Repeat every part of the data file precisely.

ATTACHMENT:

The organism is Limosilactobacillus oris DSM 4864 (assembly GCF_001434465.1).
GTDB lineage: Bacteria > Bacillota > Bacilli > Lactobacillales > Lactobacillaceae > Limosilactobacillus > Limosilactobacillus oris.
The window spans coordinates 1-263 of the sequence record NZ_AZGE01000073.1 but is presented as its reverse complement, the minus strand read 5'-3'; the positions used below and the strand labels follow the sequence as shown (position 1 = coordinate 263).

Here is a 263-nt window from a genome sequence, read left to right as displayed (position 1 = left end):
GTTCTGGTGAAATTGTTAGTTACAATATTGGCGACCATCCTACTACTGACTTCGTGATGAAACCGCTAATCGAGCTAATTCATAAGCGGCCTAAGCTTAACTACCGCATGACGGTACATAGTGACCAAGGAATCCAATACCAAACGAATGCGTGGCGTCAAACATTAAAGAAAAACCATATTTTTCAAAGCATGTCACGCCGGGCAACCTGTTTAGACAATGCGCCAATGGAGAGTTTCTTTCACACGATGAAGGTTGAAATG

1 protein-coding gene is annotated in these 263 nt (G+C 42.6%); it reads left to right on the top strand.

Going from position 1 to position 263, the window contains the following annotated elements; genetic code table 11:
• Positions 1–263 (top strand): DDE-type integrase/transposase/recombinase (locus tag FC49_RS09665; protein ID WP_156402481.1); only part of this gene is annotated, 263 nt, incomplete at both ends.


The organism is Limosilactobacillus oris DSM 4864 (assembly GCF_001434465.1).
GTDB lineage: Bacteria > Bacillota > Bacilli > Lactobacillales > Lactobacillaceae > Limosilactobacillus > Limosilactobacillus oris.
The window spans coordinates 1-263 of the sequence record NZ_AZGE01000073.1 but is presented as its reverse complement, the minus strand read 5'-3'; the positions used below and the strand labels follow the sequence as shown (position 1 = coordinate 263).

Here is a 263-nt window from a genome sequence, read left to right as displayed (position 1 = left end):
GTTCTGGTGAAATTGTTAGTTACAATATTGGCGACCATCCTACTACTGACTTCGTGATGAAACCGCTAATCGAGCTAATTCATAAGCGGCCTAAGCTTAACTACCGCATGACGGTACATAGTGACCAAGGAATCCAATACCAAACGAATGCGTGGCGTCAAACATTAAAGAAAAACCATATTTTTCAAAGCATGTCACGCCGGGCAACCTGTTTAGACAATGCGCCAATGGAGAGTTTCTTTCACACGATGAAGGTTGAAATG

1 protein-coding gene is annotated in these 263 nt (G+C 42.6%); it reads left to right on the top strand.

Going from position 1 to position 263, the window contains the following annotated elements; genetic code table 11:
• Positions 1–263 (top strand): DDE-type integrase/transposase/recombinase (locus tag FC49_RS09665; protein ID WP_156402481.1); only part of this gene is annotated, 263 nt, incomplete at both ends.